Vrushali Bhore*, Jeba Chitra, Jowena Parikh
Background: OSA is related to cognitive disturbances and poor sleep quality. The lifetime prevalence of OSA is 21.7% causing collapse of Upper Airway muscles which then leads to recurrent hypoxia and wakening of the individual. When intensity worsens, patients tend to feel sluggish during tasks that usually require alertness (e.g., education, work, driving), daytime fatigue/tiredness, cognitive deficits (short-term memory, concentration), decreased attention, morning agitation, changes in temperament and mood like depression and anxiety. Aim: The objective of the current research was to determine impact of Oropharyngeal Stimulation and Tongue Proprioceptive Neuromuscular Facilitation (PNF) on Cognition, Quality of Sleep and glycated hemoglobin in OSA patients. Methods: 30 adults were recruited in the study and were randomized to 2 groups. A 4 week session of Oropharyngeal Stimulation was given to the subjects for 20 minutes for Group A and Tongue PNF for Group B. The outcome measures used in the study were Epworth Sleepiness Scale, Pittsburgh Sleep Quality Index, Mindful Attention Awareness Scale, Addenbrooke Cognitive Examination- III, Trail Making Test, Digit Span Test and Glycated Hemoglobin. Results: The results state that there was a statistical noteworthy change in the all the outcome measures for all the participants of Group A and B. Improvements were also seen in the parameters for within group analysis. (p<0.05). Daytime sleepiness reduced in terms of both the interventions along with quality of sleep. In terms of cognition, significant change was seen in the Tongue PNF group. Conclusion: This study concluded that a 4 week intervention of Oropharyngeal Stimulation and Tongue PNF improved Cognition, Hba1c and Quality of Sleep in patients with Obstructive Sleep Apnea.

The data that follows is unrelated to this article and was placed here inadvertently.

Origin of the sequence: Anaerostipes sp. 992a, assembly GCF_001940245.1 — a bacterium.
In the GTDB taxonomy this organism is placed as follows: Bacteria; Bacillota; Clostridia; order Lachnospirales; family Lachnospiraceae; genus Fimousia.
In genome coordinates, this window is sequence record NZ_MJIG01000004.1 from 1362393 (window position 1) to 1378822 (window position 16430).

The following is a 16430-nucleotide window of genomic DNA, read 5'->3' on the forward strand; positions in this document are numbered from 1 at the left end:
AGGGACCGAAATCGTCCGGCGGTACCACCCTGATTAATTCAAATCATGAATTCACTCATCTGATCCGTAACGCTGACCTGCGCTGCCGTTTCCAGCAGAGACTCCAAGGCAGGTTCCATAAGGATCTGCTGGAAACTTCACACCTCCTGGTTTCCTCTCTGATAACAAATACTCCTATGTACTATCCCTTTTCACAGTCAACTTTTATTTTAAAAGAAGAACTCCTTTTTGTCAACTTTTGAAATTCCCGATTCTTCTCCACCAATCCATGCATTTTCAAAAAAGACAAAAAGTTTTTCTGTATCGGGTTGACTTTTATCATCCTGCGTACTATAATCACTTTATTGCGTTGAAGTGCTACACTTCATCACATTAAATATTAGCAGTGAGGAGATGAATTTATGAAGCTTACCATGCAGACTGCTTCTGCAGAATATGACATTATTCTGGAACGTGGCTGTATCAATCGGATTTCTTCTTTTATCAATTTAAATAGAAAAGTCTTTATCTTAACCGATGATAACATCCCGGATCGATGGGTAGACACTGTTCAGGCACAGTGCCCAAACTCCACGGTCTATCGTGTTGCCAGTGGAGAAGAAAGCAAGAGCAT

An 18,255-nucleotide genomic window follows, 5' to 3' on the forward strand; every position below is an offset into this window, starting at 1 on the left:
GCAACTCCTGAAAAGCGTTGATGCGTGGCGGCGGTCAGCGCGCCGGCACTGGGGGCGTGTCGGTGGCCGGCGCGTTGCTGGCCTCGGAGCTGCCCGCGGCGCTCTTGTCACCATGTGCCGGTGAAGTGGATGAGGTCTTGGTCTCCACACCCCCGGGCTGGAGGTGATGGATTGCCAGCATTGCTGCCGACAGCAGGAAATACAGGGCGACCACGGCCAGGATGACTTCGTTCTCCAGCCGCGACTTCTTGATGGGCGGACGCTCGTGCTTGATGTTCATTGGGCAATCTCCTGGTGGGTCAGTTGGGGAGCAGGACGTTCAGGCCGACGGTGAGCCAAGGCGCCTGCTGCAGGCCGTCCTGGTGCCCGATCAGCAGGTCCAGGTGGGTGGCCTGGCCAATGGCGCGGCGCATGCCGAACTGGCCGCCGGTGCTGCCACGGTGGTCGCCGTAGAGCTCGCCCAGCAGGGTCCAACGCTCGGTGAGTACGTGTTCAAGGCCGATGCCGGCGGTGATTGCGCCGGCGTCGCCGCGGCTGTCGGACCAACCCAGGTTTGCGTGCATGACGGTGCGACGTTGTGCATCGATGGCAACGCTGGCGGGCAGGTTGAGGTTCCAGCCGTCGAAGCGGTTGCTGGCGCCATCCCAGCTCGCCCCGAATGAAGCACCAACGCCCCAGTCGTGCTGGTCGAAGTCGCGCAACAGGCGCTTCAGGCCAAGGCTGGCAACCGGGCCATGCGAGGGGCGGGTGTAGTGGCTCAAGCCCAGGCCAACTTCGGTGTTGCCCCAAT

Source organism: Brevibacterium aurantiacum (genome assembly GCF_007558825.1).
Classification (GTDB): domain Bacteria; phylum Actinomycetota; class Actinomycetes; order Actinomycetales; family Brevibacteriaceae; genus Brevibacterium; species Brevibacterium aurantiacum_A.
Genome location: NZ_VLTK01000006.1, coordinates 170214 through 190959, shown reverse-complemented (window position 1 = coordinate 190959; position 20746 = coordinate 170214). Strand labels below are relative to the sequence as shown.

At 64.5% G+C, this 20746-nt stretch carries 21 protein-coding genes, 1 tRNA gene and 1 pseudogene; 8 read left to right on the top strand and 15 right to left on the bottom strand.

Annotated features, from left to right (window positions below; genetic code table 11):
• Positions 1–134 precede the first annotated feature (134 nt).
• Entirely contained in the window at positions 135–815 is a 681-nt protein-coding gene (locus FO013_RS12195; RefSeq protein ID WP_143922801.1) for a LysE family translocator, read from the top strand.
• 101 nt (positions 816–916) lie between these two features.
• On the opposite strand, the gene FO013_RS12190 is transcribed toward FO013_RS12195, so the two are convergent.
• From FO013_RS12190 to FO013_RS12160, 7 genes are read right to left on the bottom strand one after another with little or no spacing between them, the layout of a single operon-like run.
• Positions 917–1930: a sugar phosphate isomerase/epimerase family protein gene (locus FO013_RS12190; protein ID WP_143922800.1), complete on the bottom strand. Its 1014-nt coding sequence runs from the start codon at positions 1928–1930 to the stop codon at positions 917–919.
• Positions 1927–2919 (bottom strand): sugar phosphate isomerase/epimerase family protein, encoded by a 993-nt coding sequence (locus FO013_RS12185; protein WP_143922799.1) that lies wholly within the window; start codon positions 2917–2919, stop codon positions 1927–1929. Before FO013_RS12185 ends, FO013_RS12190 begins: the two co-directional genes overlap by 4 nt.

Published Date: 2020-10-16; Received Date: 2020-07-31